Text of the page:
Fat Justice: Mitigating Anti-Fat Bias Through Responsible Aesthetic Agency

Dissertation, University of Oklahoma (2022)
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In my dissertation I develop a series of guidelines for responsibly and respectfully navigating varying facets of aesthetic activity involving fat communities. I argue that fat people's engagement with the aesthetic can be used to foster community, resist anti-fat bias, and move towards fat justice. Moreover, I argue that considering representations and treatment of fat people in the production of art must be done carefully in order to avoid perpetuating negative stereotypes and anti-fat bias. My project aims to improve the visibility of fat people, ensuring that fat communities can determine how and when they are seen in ways that affirm their identities and experiences. My project is broken down into four chapters, each of which tackles a different dimension of aesthetic engagement and activity. In the first, I develop a framework called "responsible aesthetic agency" for creators to use when depicting fat people in their work. I intend responsible aesthetic agency to be a way for creators to meet their bare minimum ethical obligations to fat people, and as such this framework is a precursor to Jeremy Fried's aesthetic allyship. I use this framework to argue that artists must attend to the narrative webs in which a work exists when designing their new work's narrative, and that fat people must be active participants in this design and in the realization of said narratives. My second chapter addresses how individuals can use aesthetic agency to advocate for themselves and their communities. I argue that beauty labor can be used to help dismantle anti-fat bias. Using Kathleen LeBesco's framework of agency and identity, coupled with Jeannine Gailey's assessment of the unique perception of fatness as simultaneously hypervisible and hyperinvisible, I argue that participants in the "Fuck Flattering!" movement shape their identities and advocate for fat communities by forcing society to acknowledge their visibility and worth. In my third chapter, I consider representations of fatness in popular media, arguing that we can best achieve fat visibility through centering imperfect representations of fatness. I use Anne Eaton's "Taste in Bodies and Fat Oppression" as a starting point. In this paper, Eaton argues that distaste for fat bodies has an affective element of disgust that we must address to mitigate anti-fatness. Eaton argues that we must habitually engage with vivid and engaging representations that encourage us to see fat bodies as likable and attractive. I argue that while this approach has worthwhile aims, it risks leaving behind those fat bodies which we cannot bring ourselves to see as likeable or attractive. To better combat our distaste for fat bodies, I argue that we must show fat people as complexly as we show thin characters onscreen, highlighting the pluralities of ways to exist as a fat person. Lastly, in my fourth chapter I discuss how to appropriately engage with marginalized communities as a member of a dominant group or identity. I examine the co-optation of the body positivity movement, outline the ethical harms that result from said co-optation, and discuss potential avenues for moving forward with the movement given its co-optation. I argue that in order to fully address the myriad levels of goals of the original body positivity movement, none of these three alternatives is sufficient, as each misses a crucial element of the original body positivity movement or asks participants to have too narrow of an attitude towards their own body. Given the shortcomings of these movements, I argue we should move forward from the body positivity movement’s co-optation by employing a modified framework of Aubrey Gordon’s concept of fat justice, one which also makes room to recognize the importance of fat people being able to experiment with beauty and see themselves as beautiful.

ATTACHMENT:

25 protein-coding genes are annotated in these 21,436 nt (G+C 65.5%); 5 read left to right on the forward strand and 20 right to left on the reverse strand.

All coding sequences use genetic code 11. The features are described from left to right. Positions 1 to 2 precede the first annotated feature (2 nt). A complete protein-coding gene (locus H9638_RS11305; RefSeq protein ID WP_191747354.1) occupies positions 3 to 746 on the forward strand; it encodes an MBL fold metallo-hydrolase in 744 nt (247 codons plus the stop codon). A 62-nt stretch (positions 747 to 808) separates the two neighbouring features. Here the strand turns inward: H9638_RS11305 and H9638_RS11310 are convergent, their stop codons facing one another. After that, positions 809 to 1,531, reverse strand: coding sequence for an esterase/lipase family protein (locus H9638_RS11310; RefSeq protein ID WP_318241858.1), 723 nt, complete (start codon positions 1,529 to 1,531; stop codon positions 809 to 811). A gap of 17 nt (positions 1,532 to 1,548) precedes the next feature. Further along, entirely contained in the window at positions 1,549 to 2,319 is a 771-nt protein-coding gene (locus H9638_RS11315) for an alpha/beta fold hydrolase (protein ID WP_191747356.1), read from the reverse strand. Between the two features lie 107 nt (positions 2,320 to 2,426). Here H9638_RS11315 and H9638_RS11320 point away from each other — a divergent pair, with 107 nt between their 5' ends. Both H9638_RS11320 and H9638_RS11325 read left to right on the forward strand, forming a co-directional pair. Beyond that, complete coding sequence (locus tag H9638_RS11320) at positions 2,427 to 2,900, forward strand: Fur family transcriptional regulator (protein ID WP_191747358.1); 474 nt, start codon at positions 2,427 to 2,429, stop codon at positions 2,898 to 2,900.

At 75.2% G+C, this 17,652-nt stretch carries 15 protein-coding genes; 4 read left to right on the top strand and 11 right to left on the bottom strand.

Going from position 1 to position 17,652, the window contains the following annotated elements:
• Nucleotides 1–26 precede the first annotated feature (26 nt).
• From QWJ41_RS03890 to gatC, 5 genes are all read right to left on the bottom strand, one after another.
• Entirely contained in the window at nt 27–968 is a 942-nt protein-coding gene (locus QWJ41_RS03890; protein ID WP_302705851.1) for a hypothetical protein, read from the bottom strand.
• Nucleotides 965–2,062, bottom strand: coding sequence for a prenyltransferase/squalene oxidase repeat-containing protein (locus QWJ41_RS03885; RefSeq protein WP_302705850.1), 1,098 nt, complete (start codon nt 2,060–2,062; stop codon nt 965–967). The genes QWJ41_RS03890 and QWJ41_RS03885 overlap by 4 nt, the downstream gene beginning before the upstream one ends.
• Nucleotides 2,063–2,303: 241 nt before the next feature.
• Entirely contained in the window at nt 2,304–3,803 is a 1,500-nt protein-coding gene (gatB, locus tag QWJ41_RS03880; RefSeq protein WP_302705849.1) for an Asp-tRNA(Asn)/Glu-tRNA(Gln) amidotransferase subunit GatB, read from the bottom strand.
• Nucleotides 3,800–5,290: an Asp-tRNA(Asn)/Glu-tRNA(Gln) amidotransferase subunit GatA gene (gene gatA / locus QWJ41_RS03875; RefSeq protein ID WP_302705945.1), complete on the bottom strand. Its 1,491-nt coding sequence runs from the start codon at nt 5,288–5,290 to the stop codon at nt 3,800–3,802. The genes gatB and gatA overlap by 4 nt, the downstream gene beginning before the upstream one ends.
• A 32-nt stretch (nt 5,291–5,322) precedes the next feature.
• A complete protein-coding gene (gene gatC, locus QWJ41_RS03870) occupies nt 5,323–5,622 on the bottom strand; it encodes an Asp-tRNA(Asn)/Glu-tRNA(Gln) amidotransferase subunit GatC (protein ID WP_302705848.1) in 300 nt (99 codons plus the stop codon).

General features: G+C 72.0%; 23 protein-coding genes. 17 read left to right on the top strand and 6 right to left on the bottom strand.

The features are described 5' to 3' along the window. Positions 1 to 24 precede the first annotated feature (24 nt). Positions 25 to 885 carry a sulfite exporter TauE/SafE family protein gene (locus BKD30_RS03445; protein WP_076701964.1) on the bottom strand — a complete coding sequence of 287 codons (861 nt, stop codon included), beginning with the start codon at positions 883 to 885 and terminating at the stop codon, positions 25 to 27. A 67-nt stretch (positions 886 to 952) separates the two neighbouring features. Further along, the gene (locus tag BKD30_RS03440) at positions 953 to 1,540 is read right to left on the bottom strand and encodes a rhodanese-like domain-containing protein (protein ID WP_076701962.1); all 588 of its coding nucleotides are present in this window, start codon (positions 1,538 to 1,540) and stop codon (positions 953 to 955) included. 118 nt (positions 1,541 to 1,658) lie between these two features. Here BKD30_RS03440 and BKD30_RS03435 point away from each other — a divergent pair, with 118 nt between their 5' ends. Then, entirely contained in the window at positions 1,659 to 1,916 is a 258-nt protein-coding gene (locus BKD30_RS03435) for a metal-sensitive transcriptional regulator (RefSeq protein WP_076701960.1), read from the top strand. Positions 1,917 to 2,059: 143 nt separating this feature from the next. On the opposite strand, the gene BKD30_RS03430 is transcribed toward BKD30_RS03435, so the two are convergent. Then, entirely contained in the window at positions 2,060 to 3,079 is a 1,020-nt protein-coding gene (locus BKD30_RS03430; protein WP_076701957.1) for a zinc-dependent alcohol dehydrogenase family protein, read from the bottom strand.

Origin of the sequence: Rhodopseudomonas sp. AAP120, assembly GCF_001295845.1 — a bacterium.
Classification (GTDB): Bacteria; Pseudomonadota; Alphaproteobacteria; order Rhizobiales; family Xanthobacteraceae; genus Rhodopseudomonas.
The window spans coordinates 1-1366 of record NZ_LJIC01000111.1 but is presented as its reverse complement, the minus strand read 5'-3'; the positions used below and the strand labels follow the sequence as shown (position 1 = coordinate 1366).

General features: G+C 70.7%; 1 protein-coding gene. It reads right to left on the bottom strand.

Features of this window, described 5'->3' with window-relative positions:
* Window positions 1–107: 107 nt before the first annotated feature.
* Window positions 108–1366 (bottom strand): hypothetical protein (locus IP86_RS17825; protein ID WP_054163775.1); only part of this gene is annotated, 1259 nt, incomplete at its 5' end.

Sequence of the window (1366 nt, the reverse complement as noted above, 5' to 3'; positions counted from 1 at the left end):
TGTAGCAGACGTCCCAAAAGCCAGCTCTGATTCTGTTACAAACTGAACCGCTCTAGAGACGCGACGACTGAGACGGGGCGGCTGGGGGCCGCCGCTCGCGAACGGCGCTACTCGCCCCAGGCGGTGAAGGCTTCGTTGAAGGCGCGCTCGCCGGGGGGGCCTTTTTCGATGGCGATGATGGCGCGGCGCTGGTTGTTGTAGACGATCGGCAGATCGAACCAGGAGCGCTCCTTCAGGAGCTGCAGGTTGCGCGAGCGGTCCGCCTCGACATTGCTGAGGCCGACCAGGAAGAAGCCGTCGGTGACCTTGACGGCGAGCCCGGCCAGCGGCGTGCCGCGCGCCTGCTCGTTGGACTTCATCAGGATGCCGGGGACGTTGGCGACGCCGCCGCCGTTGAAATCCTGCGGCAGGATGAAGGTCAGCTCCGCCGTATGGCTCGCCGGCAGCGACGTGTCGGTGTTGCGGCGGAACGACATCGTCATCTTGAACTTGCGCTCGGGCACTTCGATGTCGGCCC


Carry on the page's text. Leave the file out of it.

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Cheryl Frazier
University of Oklahoma

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